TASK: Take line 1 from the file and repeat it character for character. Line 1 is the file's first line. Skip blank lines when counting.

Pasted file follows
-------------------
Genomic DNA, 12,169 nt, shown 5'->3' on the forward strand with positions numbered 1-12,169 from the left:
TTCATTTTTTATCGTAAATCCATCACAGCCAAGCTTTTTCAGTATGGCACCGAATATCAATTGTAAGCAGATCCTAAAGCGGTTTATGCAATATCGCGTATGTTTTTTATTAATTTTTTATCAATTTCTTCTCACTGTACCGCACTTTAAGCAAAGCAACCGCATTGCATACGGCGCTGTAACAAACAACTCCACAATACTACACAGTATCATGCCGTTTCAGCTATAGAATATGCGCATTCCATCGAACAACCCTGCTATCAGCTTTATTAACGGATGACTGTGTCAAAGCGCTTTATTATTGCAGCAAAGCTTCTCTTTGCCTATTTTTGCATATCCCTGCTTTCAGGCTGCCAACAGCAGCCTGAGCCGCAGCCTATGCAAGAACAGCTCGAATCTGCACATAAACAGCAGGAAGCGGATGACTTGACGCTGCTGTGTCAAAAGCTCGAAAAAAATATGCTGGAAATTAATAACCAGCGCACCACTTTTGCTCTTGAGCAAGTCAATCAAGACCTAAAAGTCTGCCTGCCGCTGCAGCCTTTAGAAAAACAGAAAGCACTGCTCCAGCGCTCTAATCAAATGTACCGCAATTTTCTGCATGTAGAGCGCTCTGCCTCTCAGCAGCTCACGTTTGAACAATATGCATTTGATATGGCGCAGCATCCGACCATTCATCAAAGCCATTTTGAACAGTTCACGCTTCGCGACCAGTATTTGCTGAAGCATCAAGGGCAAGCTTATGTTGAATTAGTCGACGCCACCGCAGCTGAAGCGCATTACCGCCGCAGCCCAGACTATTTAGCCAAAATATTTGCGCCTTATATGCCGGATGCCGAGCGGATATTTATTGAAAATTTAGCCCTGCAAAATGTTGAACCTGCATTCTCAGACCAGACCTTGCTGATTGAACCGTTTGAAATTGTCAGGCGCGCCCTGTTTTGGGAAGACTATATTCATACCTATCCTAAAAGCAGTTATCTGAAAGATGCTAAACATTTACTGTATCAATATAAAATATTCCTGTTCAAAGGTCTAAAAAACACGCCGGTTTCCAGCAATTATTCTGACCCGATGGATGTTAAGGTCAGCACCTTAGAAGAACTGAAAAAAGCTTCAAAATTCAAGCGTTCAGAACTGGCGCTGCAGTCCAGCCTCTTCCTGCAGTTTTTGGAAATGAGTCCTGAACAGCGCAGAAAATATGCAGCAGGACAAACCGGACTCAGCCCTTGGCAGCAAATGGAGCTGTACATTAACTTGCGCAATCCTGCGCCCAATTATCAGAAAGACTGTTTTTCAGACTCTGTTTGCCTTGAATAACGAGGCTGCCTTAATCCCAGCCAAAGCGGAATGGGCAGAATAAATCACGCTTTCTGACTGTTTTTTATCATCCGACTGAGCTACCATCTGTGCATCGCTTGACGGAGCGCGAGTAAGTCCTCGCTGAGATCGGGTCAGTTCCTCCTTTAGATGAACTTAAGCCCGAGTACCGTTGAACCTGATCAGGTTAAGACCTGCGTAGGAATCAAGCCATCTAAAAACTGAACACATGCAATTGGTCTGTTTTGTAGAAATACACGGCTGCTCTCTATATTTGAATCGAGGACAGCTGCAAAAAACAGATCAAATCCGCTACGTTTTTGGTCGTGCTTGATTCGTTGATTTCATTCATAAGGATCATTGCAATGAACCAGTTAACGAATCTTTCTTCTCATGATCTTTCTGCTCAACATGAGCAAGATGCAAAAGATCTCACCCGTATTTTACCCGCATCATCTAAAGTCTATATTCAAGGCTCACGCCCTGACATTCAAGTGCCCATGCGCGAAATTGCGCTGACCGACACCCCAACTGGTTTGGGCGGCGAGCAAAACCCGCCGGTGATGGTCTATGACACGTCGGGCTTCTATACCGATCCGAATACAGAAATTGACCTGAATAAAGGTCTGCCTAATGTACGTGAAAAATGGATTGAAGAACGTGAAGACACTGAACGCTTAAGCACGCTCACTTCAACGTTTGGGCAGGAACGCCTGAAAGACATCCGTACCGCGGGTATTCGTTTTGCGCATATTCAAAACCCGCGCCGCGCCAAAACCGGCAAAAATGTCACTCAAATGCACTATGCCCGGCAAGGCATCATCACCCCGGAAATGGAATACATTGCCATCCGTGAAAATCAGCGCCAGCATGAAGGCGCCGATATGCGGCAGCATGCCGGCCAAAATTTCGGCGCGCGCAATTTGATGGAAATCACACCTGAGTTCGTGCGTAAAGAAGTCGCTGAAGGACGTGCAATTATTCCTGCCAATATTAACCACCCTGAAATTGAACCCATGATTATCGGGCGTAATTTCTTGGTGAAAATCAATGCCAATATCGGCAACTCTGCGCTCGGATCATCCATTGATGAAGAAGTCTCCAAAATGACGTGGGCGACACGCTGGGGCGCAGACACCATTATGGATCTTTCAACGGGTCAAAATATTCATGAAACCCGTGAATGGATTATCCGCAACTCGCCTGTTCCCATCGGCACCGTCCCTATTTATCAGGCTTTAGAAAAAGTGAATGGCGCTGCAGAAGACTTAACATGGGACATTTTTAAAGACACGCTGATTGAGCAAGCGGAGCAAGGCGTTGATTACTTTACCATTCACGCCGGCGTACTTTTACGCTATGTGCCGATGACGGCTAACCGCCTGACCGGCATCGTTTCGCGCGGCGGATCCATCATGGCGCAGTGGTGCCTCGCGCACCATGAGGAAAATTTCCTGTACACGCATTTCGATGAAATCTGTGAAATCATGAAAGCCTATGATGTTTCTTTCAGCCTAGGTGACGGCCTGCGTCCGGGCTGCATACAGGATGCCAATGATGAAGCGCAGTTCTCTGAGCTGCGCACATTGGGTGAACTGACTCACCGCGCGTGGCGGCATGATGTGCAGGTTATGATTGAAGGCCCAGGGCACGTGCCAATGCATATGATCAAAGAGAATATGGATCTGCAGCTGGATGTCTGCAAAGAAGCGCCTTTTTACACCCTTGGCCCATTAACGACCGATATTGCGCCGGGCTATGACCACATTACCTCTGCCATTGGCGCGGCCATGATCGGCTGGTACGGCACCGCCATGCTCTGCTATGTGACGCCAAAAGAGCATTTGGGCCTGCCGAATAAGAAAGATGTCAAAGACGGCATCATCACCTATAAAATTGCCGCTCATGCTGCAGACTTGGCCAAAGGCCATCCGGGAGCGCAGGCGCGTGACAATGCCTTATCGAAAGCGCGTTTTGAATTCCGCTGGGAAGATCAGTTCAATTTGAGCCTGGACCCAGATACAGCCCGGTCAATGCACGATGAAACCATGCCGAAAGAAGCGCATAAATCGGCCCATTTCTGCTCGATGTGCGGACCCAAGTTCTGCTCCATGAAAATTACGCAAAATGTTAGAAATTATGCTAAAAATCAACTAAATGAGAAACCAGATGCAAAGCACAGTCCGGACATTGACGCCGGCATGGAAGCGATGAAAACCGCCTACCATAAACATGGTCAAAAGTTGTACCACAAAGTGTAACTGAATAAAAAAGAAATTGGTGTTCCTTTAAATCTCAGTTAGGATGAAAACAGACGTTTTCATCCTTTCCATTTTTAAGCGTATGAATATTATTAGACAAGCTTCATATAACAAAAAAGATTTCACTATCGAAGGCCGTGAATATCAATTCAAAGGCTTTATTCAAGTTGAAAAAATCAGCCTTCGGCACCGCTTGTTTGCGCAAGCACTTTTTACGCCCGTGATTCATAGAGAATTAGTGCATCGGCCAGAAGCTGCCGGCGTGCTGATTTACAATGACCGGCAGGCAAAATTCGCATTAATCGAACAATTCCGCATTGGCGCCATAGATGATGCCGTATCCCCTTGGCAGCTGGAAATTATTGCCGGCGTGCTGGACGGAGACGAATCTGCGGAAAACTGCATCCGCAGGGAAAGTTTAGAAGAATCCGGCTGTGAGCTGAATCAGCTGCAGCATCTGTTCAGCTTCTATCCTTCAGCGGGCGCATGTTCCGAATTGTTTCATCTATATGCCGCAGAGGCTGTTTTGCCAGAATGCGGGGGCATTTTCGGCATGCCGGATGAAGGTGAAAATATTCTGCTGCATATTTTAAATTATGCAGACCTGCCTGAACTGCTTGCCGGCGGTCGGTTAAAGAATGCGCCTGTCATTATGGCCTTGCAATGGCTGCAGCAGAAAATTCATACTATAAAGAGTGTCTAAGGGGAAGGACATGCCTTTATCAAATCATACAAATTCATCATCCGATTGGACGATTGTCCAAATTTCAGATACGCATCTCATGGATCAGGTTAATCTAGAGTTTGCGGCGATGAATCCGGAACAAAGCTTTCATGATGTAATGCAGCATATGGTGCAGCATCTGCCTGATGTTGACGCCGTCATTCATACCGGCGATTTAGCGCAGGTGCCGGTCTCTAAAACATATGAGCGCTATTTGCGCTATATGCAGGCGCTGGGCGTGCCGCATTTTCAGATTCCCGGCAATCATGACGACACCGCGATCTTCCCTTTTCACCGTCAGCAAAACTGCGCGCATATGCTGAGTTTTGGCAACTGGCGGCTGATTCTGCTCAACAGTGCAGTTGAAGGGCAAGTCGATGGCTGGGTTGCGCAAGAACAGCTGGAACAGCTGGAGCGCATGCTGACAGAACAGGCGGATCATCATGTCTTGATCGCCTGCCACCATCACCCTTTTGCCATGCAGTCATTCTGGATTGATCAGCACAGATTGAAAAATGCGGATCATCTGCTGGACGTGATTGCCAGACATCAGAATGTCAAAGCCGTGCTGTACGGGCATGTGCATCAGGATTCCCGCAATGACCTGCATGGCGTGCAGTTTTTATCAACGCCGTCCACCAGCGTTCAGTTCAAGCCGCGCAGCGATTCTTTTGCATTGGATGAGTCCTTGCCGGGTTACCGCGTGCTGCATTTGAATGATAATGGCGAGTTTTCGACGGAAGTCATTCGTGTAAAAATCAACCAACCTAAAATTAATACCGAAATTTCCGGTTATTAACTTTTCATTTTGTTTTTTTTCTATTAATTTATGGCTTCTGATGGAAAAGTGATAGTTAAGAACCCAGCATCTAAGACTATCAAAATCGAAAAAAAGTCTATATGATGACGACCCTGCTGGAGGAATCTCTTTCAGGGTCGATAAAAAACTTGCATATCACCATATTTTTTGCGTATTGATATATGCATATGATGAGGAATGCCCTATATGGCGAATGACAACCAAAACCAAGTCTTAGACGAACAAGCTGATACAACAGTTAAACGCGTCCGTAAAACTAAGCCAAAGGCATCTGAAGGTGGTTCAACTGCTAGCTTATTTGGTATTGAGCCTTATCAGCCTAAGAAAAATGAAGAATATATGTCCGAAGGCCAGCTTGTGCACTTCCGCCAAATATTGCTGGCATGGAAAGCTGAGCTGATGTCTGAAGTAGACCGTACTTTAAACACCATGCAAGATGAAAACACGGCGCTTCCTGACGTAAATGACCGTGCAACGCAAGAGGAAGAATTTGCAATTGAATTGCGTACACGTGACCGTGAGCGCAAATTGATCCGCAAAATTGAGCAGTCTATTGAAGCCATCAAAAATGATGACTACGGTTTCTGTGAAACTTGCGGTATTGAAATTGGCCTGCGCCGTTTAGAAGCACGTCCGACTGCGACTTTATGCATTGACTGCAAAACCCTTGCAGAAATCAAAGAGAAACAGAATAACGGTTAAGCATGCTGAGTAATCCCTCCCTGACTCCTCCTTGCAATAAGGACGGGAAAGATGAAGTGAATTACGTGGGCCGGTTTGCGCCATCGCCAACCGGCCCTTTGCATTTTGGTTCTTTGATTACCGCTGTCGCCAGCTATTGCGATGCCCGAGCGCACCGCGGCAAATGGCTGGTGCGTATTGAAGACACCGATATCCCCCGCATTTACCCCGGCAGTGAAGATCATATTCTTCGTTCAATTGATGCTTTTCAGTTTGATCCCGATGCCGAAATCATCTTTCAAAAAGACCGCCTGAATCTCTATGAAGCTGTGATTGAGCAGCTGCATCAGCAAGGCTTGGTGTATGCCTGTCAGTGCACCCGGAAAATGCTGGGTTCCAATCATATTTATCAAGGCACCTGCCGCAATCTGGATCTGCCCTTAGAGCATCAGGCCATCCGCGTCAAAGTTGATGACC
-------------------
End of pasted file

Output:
Genomic DNA, 12,169 nt, shown 5'->3' on the forward strand with positions numbered 1-12,169 from the left: